Almost 90% of executives questioned in the study, by leadership and development consultancy the Aziz Corporation, agree that a culture that 'encouraged and rewarded the taking of excessive risk' contributed to the financial crisis, while 83 per cent believe that the failure to understand the risk that many financial institutions were running was fuelled by the male-dominated culture of many City firms. Nearly three-quarters of respondents think that, during the boom that preceded the recession, any senior executive advocating caution would have been regarded as ‘wimpish’ or lacking in competitive drive.
Some 77% of business executives argue that gender balance affects the culture in any working environment, and 93% that the management of major financial-services firms is dominated by men. More than 60% believe that women tend to be more cautious and risk-averse than men, while 55% agree that, in general, women are more likely than men to apply 'common sense' to apparently complicated situations. Almost half of respondents (49%) and a majority of those working in financial services (53%) say that having a greater number of women in senior positions in financial institutions could have prevented at least some of the excesses that caused the current crisis.
Part of the problem seems to be that men are more likely to 'talk the talk' than to 'walk the walk' when it comes to adopting a more participative leadership style. Madsen and Albrechtsen (in Scandinavian Journal of Management, December 2008) analyse the transcripts of three open-ended interviews with male leaders in Danish companies. Each of the leaders opened by emphasizing the importance of participative leadership, elaborating on this 'alternative' approach by describing their own experience of engaging in dialogue, listening to their employees and empowering them to take greater responsibility. But the managers' way of describing their 'non-belief' in charismatic leadership, and their way of legitimizing the use of dominance and authority, revealed that they still see charisma as fundamental to the traditional leadership approach.
Difficulties arise when such dominance and authority come at the expense of paying proper attention to human needs at work. While not directly concerned with male and female leadership characteristics, Gallos (in Journal of Management Inquiry, December 2008) looks at the damaging effects of 'toxic emotions' in the workplace. The author defines these through the anger, frustration and disappointment that arise in organizational life in a competitive world with scarce resources. Gallos advocates structures and strategies that promote caring cultures, individual resilience and extraordinary performance using models that support high productivity and high attention to human requirements.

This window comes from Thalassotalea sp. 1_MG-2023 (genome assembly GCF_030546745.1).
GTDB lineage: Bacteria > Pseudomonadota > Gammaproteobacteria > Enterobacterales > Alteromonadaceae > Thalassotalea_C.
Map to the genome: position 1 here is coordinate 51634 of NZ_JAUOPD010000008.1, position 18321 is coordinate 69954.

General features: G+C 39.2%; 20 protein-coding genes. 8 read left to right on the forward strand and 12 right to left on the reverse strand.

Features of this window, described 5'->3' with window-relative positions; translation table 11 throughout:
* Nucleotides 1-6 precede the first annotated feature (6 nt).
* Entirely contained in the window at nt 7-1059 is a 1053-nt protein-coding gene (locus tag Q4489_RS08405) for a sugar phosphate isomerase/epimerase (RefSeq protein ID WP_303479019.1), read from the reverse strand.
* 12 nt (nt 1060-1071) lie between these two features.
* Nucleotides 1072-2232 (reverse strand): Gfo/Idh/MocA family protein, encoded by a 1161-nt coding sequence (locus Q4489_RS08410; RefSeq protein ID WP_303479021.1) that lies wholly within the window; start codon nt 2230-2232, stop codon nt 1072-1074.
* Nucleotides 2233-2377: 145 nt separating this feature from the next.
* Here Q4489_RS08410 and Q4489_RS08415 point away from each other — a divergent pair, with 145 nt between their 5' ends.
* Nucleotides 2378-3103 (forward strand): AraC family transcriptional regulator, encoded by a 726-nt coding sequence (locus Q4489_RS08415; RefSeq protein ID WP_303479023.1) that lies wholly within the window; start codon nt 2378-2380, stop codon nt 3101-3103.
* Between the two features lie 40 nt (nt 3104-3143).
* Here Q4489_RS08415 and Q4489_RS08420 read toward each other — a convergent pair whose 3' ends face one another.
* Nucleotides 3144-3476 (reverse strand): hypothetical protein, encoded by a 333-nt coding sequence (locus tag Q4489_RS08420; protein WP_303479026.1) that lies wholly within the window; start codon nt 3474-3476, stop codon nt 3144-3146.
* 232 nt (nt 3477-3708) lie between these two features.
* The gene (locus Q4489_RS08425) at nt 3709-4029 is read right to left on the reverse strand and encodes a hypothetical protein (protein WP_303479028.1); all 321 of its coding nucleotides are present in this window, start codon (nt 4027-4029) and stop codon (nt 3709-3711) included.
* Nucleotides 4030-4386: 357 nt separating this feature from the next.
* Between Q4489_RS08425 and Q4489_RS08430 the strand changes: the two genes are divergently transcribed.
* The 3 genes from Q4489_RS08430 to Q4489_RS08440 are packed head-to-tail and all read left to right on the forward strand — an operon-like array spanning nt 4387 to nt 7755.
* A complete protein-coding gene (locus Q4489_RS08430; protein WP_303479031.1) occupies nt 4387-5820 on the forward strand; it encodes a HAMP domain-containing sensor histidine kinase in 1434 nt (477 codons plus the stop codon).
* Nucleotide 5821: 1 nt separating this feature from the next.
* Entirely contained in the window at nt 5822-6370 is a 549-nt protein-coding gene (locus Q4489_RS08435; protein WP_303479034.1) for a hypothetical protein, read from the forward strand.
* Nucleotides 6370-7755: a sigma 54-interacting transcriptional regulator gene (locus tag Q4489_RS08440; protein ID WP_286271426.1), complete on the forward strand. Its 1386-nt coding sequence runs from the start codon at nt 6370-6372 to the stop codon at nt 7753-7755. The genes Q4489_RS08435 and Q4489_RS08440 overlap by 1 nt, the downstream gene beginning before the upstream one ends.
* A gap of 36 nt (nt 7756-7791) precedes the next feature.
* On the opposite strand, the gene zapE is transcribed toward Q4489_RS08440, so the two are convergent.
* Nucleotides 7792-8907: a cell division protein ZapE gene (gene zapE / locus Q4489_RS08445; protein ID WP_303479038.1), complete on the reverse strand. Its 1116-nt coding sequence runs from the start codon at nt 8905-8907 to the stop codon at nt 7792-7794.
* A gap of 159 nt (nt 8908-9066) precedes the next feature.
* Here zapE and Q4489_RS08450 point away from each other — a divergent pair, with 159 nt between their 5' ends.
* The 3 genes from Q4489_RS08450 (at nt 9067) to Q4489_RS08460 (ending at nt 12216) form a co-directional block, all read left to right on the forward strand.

It is always dangerous to talk in generalities, of course, but caring cultures and the exercise of cautious judgement tend to be more often associated with women than with men.
Professor Khalid Aziz, chairman of the Aziz Corporation, concludes: ‘Politically incorrect though it may be, the fact is that men and women are different. There is now some accepted evidence of different personality traits and attitudes to risk. Many commentators have focused on the need for greater regulation of the City, and for improved systems to control risk. Of equal importance is the culture within those firms. A culture which encourages the taking of risks which are often without limit and poorly understood has its own downfall built into it.’
'Our research shows that addressing the cultural problems within City firms is now a business imperative if they are to manage and control the risks that they run. A little more application of female caution and intuition might do wonders for our major financial institutions.'
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